Internet shopping | Ministry of Justice warns of risks of photographing a DNI as a requirement to deliver a product purchased online

The pandemic for COVID-19 has caused many businesses prioritize or venture into electronic commerce and adopt protocols to ensure that the physical delivery of their products is carried out safely.

In this process, some companies would be requiring customers to send a photograph of their National identity document (DNI), in order to make sure that the goods are delivered to the true buyer.

In this regard, National Data Protection Authority (ANPD), of Ministry of Justice and Human Rights, reminded the public that, in accordance with the principle of proportionality contained in the Personal Data Protection Law, for the purchase and sale of products Only the data strictly necessary to deliver the good should be requested.

In this sense, the ANPD warns that the photographic capture of the DNI implies the granting of personal data that are not relevant to the delivery; such as date of birth, marital status, verification digit or ubigeo.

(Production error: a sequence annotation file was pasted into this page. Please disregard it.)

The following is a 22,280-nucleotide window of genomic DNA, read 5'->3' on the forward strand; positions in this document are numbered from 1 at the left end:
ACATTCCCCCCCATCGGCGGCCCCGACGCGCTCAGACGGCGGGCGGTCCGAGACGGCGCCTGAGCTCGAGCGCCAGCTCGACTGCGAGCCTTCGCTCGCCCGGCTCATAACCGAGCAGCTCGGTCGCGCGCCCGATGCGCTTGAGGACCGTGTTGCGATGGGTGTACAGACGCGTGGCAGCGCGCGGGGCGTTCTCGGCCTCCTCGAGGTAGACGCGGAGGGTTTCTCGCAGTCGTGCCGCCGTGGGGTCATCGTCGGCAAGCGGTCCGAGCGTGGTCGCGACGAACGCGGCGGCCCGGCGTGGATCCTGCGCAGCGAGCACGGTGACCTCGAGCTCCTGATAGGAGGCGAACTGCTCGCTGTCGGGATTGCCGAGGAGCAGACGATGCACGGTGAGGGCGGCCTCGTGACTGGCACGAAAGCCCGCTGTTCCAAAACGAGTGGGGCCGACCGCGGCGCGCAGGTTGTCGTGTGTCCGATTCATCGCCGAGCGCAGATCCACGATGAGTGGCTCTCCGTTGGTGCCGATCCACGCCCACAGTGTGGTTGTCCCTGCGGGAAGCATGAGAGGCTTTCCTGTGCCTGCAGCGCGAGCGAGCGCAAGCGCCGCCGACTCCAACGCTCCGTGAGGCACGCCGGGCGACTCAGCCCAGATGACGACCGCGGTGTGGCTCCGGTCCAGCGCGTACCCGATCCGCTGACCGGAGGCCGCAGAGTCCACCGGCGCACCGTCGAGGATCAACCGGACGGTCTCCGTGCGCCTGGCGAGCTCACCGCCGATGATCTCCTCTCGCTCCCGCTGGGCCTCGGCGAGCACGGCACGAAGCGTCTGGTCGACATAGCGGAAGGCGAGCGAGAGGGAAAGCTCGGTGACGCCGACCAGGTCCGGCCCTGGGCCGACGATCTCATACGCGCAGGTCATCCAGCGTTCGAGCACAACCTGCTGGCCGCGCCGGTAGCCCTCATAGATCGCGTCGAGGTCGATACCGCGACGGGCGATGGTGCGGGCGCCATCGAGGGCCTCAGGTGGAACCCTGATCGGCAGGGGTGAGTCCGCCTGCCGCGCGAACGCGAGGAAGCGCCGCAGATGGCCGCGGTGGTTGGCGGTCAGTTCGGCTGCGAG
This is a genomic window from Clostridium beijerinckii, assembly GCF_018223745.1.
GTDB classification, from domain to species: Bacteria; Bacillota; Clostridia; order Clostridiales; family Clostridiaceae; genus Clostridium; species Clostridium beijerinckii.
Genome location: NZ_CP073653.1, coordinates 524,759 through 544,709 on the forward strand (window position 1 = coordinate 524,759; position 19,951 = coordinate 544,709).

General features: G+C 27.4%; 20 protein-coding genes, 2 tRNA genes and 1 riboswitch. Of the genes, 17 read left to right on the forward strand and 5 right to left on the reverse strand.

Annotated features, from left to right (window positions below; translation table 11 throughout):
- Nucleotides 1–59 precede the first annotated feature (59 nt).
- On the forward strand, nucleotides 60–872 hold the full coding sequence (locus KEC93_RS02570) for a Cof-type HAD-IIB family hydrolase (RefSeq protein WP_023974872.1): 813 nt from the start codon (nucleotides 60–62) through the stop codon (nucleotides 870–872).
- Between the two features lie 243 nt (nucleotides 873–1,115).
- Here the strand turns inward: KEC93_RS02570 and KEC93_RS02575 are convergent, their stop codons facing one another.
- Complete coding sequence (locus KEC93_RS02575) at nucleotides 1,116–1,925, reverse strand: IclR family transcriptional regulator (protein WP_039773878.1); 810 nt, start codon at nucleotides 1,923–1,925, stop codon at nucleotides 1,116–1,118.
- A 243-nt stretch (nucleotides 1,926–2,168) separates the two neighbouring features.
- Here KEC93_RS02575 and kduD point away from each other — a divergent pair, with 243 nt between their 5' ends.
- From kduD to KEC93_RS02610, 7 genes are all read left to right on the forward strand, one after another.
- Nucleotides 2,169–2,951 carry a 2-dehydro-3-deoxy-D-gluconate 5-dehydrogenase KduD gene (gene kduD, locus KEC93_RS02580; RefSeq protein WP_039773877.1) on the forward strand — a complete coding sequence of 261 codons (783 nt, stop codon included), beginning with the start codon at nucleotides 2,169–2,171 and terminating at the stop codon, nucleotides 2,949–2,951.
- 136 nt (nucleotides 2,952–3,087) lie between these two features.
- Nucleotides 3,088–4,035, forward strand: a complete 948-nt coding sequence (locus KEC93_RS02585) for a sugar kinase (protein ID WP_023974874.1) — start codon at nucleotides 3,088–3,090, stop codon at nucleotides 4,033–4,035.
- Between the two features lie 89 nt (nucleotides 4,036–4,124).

“Some of these data are requested by State platforms to guarantee the authenticity of the person accessing a service or good, but the free collection of these can generate risks of impersonation,” said Eduardo Luna, general director of the ANPD.

For this reason, companies were encouraged to evaluate their product delivery protocols and provide alternatives to their customers, one of them being the handwritten signature. In turn, Maria Alejandra Gonzalez, director of Personal data protection, he emphasized that “a citizen cannot be ordered to hand over his ID as a condition to receive a product that he has purchased online.”

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